Tuesday, June 29, 2010

Books I've Read: June

Tailchaser's Song by Tad Williams. This is a dorky fantasy novel about talking cats who go on a quest. It was my friend Lindsey's favorite book as a kid, so I read it, and I found myself enjoying it quite a bit. It's like Watership Down with cats, and I do love cats. It also had a fascinatingly down-beat ending. It totally skips the standard fantasy-trope "Everything is all right, here's your reward in the form of a title / a love interest / a big wad of magic or money" ending and goes for something really ambiguous and cool. I won't spoil it in case you ever read it.

Masters of Doom by David Kushner. This is the biography of John Romero and John Carmack that I think I mentioned earlier. It was really interesting, full of cool details of video game development in the early nineties, and a blow-by-blow description of how these two titans of game development fell out (Ion Storm--yikes). I was thinking about this and the Salinger biography, and it's fascinating how often geniuses are douchebags. John Carmack was the worst kind of programmer-nerd--no social skills whatever, he talked like a robot for years just because he thought he could, lived in an empty apartment with a computer and a mattress--and made a habit until his late twenties of just being a dick and generally mistreating people. This guy was also singlehandedly responsible for creating the PC gaming industry in the early 90s. Every single graphical breakthrough came from his brain. Odd how often genius and douchebaggery coincide.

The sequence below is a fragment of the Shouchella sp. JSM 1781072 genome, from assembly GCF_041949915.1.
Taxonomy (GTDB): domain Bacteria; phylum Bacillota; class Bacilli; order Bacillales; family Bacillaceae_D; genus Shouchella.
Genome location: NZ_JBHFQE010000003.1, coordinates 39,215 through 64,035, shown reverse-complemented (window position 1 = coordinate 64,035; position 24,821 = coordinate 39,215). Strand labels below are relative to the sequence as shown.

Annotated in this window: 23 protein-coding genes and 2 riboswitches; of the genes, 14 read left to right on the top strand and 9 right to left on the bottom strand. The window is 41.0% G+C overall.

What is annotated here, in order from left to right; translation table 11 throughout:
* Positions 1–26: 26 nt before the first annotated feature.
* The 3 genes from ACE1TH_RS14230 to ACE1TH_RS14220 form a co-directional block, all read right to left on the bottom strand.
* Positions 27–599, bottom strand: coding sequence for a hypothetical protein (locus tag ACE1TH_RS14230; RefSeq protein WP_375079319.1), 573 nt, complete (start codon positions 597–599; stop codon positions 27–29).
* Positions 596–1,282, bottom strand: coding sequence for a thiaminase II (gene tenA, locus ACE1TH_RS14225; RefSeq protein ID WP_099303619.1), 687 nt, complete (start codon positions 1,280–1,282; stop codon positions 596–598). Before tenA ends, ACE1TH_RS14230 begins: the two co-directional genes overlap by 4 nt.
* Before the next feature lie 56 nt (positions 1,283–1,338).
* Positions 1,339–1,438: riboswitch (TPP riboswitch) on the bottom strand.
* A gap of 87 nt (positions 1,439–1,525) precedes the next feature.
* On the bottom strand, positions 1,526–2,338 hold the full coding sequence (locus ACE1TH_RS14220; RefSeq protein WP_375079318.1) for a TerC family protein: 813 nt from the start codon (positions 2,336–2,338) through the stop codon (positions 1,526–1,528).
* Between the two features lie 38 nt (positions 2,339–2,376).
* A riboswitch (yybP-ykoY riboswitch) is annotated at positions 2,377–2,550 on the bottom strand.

Scott Pilgrim's Precious Little Life, Scott Pilgrim vs. The World, Scott Pilgrim and the Infinite Sadness, Scott Pilgrim Gets it Together, and Scott Pilgrim vs. The Universe by Bryan Lee O'Malley. I had never heard of this series of graphic novels before I saw the trailer for the upcoming movie (which could either be an awesome guilty pleasure or just really, really, really, really bad), and I was intrigued because of how they were supposed to treat video games, anime, and nerd culture--as an integral part of the narrative and visual style. I loved them for their witty banter and jokes about NES and Genesis games that made my childhood nerdiness feel hip. They're quite funny, and total fluff. I read all five books in about seven hours. The sixth comes out in a few weeks, and I intend on parking my ass in a Barnes and Noble and reading the entire thing to find out how it ends. Highly recommended.